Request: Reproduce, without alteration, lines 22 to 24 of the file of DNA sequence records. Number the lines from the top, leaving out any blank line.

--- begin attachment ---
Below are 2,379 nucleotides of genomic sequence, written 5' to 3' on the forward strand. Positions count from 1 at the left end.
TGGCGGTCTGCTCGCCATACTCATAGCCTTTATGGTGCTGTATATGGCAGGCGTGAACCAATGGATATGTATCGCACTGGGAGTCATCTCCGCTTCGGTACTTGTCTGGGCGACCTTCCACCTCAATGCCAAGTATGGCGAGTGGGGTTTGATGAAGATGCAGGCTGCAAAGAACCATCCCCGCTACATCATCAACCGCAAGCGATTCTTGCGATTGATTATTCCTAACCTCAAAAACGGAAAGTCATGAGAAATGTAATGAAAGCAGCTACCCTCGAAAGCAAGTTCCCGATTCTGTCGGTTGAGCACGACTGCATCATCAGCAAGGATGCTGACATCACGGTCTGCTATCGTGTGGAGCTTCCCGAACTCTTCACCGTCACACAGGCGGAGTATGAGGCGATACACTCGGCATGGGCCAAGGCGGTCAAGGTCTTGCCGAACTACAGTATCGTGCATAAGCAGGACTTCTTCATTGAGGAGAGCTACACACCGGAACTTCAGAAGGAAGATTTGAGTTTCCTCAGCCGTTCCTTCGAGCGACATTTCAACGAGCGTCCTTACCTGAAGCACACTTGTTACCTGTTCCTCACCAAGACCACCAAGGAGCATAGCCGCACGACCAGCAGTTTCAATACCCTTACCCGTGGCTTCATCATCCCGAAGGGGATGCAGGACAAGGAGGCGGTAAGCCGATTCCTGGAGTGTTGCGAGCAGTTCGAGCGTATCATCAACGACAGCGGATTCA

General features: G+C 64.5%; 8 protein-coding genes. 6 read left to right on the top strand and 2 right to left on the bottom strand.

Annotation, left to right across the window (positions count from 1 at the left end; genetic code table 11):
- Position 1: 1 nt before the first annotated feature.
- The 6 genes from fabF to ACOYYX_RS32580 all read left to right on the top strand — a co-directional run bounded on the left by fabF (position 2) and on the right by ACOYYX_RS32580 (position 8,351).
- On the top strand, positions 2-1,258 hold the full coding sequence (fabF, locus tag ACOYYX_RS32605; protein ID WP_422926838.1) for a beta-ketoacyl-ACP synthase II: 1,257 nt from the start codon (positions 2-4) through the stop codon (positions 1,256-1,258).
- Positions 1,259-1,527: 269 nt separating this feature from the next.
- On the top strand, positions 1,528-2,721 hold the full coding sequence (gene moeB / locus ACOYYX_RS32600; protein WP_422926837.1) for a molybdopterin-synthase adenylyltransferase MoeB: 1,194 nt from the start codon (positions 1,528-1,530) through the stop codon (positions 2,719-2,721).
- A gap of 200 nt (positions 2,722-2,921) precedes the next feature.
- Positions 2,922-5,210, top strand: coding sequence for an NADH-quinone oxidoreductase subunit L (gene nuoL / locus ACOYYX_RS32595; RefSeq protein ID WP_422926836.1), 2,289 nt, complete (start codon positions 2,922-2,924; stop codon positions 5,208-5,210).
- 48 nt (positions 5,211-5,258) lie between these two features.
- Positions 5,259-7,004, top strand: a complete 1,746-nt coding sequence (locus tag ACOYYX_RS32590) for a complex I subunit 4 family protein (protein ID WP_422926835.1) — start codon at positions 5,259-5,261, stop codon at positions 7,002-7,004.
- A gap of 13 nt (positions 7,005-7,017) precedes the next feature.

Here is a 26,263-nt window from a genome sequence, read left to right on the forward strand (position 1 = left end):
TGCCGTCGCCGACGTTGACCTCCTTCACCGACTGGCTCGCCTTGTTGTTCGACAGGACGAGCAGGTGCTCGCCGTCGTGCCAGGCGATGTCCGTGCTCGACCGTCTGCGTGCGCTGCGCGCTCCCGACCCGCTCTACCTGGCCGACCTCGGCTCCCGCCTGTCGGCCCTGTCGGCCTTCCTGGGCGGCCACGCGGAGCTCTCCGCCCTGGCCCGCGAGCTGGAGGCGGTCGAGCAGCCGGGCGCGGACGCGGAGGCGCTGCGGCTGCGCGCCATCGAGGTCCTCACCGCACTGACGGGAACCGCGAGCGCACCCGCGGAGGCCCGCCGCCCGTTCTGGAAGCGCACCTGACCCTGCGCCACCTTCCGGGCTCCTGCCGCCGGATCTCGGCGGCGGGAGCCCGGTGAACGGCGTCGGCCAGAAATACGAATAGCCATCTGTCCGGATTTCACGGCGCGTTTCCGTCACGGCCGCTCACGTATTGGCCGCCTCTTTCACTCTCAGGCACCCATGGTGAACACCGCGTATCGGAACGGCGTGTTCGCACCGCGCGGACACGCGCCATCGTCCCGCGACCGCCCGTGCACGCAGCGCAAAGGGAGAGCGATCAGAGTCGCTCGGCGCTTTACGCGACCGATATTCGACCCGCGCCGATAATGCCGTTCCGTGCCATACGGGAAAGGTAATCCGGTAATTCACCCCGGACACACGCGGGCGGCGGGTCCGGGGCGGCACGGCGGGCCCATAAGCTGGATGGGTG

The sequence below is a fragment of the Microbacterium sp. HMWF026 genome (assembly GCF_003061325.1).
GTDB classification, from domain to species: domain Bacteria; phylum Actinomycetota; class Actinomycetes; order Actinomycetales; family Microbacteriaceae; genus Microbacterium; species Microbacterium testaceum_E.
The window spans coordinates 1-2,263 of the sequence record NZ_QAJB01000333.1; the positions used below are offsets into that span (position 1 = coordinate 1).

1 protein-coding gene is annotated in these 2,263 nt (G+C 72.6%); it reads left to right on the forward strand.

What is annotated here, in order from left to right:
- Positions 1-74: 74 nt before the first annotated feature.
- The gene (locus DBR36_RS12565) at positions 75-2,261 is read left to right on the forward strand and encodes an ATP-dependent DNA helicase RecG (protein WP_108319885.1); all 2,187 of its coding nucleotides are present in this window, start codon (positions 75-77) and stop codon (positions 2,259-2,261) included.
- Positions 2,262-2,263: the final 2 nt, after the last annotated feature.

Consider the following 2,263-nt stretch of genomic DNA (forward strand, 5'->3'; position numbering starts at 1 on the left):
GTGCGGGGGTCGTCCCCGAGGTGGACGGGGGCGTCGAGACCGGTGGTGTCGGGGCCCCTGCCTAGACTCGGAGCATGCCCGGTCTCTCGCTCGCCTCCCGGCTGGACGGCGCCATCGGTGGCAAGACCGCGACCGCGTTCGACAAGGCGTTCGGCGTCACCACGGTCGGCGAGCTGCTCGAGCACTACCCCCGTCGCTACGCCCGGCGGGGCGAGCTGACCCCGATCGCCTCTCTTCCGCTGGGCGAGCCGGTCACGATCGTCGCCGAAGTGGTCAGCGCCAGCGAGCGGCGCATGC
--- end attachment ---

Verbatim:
- Positions 1-74: 74 nt before the first annotated feature.
- The gene (locus DBR36_RS12565) at positions 75-2,261 is read left to right on the forward strand and encodes an ATP-dependent DNA helicase RecG (protein WP_108319885.1); all 2,187 of its coding nucleotides are present in this window, start codon (positions 75-77) and stop codon (positions 2,259-2,261) included.
- Positions 2,262-2,263: the final 2 nt, after the last annotated feature.